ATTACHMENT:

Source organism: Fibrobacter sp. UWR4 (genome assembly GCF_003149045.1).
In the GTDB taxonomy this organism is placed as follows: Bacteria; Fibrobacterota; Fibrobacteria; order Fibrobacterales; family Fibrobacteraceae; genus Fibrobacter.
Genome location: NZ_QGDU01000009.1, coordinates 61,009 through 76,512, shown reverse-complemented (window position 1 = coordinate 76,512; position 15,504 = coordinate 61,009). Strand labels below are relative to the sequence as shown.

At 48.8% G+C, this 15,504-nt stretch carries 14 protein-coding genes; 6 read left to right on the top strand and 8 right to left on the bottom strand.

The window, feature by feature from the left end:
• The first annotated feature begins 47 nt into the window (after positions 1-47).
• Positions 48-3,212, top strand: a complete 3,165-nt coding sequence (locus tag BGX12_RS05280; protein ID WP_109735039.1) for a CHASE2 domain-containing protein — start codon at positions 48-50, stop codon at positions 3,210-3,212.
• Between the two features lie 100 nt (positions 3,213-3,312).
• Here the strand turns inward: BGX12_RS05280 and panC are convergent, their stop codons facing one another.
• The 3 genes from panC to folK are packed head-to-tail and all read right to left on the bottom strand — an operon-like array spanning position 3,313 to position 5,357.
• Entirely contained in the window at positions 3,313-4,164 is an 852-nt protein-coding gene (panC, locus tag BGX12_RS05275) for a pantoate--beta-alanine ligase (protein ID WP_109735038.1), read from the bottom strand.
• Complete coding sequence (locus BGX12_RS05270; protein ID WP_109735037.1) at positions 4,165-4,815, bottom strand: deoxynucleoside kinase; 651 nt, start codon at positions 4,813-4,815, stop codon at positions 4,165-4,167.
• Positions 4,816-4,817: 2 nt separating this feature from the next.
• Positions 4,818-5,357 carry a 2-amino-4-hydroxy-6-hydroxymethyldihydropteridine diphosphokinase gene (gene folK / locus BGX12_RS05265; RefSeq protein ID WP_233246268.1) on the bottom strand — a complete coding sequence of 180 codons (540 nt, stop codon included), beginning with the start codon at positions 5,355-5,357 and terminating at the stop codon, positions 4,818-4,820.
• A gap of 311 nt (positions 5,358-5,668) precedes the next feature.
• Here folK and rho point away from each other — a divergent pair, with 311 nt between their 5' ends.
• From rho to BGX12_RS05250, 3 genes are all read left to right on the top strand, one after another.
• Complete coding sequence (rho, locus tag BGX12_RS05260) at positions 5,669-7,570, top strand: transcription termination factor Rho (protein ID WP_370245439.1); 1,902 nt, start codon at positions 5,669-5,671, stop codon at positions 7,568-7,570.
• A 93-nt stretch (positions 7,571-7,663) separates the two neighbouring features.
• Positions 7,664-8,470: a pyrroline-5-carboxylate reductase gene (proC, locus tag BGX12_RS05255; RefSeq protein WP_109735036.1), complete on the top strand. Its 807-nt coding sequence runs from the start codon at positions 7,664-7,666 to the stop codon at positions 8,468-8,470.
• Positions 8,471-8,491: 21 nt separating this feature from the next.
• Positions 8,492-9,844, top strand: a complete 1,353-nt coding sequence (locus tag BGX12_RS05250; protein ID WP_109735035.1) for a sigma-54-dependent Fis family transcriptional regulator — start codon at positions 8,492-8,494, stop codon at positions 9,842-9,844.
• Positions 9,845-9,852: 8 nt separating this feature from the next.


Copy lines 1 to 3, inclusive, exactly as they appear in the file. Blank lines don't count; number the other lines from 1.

Source organism: Fibrobacter sp. UWR4 (genome assembly GCF_003149045.1).
In the GTDB taxonomy this organism is placed as follows: Bacteria; Fibrobacterota; Fibrobacteria; order Fibrobacterales; family Fibrobacteraceae; genus Fibrobacter.
Genome location: NZ_QGDU01000009.1, coordinates 61,009 through 76,512, shown reverse-complemented (window position 1 = coordinate 76,512; position 15,504 = coordinate 61,009). Strand labels below are relative to the sequence as shown.